March 18, 2021
A strike of lighting sparked an idea that led to a major scientific discovery.
This week, Benjamin Hess ’19, now a graduate student at Yale, published groundbreaking research in the journal Nature Communications, positing that lightning strikes could have provided the phosphorous necessary for life on earth rather than meteorites as previously hypothesized. His study has grabbed media attention from major outlets including NPR, Smithsonian Magazine, and CNN.
And it all started while he was studying geology at Wheaton. It was a single strike of lightning five years ago that sparked Hess’ curiosity to investigate further.
“This research has been three years of being amazed at the provision of God,” Hess said.
It all started back in May of 2016, when Wheaton College Physics and Astronomy Professor Dr. A.J. Poelarends got a call from Glen Ellyn, Illinois resident Janet Tuscher, about a possible meteorite that had dropped in her yard.
It was clear to Wheaton Geology Professor Dr. Stephen Moshier that the fragile glassy material in the Tuscher’s yard was not a meteorite, but fulgurite, a mineral formed when lightning strikes sand, soil or rock. According to weather records, the strike probably occurred during a storm during a week in January 2016 when the family was away from the property.
Moshier spent the next couple of days excavating this rare mineral and brought it back to the College where it eventually caught the interest of then junior geology student Benjamin Hess.
“When Benjamin started working on the project, we had no idea it would go this far,” Moshier said. “So little is really known about fulgurite, because they are rare, and clay fulgurites like this are even rarer.”
Hess wanted to learn more about the fulgurite’s composition—a research question that led him to apply for and receive the prestigious Goldwater Scholarship. This scholarship then enabled him to spend the fall semester of his senior year studying the fulgurite at the University of Leeds. With the university’s specialized laboratory equipment, Hess discovered that the fulgurite excavated in Illinois contained schreibersite, another rare mineral that is also found in meteorites and contains phosphorous.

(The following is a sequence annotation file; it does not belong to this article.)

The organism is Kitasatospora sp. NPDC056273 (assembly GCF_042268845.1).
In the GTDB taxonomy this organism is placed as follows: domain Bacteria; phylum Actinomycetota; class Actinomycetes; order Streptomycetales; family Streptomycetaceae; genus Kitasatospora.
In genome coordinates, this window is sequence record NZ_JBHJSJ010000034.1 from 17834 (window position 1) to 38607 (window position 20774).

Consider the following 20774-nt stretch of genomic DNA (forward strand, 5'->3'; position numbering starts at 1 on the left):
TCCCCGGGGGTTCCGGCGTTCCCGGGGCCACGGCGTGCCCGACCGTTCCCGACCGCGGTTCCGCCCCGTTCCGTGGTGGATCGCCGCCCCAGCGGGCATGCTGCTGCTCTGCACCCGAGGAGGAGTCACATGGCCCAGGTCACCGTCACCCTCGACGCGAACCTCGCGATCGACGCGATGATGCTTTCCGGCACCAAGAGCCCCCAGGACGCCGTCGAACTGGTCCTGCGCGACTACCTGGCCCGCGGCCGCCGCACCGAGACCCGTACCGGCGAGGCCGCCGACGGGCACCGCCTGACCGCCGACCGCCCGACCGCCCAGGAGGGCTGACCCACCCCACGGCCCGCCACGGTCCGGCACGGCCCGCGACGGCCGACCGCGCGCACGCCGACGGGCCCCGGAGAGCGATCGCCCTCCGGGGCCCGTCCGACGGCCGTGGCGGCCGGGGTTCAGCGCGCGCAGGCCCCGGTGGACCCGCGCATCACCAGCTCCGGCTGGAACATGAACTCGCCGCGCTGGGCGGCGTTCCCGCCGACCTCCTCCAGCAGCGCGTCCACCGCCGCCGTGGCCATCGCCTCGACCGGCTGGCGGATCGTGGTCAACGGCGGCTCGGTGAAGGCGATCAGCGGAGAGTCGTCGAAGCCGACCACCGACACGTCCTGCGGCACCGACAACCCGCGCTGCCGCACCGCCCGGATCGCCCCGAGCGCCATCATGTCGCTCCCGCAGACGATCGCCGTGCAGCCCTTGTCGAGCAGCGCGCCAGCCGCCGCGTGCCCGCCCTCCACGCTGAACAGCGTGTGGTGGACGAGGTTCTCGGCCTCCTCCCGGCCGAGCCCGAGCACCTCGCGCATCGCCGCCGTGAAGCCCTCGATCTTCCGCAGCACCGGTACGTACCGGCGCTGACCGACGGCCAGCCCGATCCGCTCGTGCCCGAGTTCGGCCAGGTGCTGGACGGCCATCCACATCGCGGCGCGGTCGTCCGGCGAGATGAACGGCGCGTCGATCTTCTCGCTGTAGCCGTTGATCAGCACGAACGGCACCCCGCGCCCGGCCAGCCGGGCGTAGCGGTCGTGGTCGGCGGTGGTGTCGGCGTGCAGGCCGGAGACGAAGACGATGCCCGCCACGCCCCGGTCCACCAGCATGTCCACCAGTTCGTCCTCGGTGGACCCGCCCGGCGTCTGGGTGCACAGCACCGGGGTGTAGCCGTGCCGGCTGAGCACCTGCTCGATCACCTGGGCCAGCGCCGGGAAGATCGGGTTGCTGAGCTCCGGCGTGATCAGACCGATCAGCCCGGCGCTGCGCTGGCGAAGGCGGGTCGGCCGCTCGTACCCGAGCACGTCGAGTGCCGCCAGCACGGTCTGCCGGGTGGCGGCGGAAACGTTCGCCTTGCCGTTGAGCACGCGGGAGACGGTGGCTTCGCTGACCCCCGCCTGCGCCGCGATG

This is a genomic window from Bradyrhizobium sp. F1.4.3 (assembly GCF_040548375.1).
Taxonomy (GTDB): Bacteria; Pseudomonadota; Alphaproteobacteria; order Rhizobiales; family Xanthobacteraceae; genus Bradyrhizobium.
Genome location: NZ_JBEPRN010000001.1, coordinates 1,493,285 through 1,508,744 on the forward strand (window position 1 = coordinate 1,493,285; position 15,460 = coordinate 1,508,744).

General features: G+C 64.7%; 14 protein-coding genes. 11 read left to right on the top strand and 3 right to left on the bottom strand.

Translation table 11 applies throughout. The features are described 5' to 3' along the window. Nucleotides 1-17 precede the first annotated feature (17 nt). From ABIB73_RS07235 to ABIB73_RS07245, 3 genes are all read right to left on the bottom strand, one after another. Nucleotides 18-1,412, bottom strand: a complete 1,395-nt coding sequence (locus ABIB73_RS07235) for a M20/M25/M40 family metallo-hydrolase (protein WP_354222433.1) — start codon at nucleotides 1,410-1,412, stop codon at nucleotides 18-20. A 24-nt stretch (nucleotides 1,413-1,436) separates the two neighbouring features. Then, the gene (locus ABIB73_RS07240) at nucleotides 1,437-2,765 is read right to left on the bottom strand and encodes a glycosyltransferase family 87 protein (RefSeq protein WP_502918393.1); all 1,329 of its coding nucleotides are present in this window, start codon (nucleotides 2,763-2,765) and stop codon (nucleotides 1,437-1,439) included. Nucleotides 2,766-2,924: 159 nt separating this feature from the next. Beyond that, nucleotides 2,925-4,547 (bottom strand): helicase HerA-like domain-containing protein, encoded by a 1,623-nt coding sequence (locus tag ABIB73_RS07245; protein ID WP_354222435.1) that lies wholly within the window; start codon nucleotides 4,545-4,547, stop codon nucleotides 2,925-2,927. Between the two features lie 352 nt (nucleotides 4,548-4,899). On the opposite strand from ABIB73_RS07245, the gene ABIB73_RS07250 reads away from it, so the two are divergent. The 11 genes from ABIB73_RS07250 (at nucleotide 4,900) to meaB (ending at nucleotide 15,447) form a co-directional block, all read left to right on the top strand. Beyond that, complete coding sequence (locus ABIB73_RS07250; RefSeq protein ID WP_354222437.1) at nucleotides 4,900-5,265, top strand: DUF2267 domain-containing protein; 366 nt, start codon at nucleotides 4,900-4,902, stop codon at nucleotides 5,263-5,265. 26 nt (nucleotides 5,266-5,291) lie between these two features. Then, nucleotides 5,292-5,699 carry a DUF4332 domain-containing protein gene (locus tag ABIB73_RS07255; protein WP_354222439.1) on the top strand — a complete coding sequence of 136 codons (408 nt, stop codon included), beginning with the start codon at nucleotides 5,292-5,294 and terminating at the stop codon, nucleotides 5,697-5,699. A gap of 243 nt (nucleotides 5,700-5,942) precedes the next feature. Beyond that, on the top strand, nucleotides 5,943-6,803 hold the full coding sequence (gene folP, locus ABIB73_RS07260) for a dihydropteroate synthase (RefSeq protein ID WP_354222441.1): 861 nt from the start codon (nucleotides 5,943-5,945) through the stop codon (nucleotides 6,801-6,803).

In a research article in Nature Communications titled “Lightning strikes as a major facilitator of prebiotic phosphorous reduction on earth,” Hess and coauthors Sandra Piazolo and Jason Harvey, both from the University of Leeds, propose that minerals produced at the earth’s surface by lighting could’ve provided phosphorous that was necessary for organic molecules early in its history.
“This study is significant in that it provides clues about the origin of one of the building blocks of life on earth,” Poelarends said. Previously, the prevailing hypothesis was that meteorites had provided the necessary phosphorous.
As Hess considered the past three years of research, he said he has been overwhelmed by God’s provision.
“While I had ambitions for what a study of this fulgurite study might lead to, I never had the means,” Hess said. “I was always prepared for it to hit a wall and be unsuccessful. But every step of the way, God cleared the path for me. Many times, I remember thinking ‘this won’t work’ or ‘this will amount to nothing’ or ‘I don’t have access to that; this is the end of the project.’ And then, miraculously, I would have access to multi-million-dollar lab equipment for free. I have no doubt that God has called me to be an Earth scientist, that God loves careful study of His creation, and that He has many future plans for me as a scientist.”
Benjamin Hess while a student at Wheaton. | The Tuscher family examining the fulgurites they donated to the College.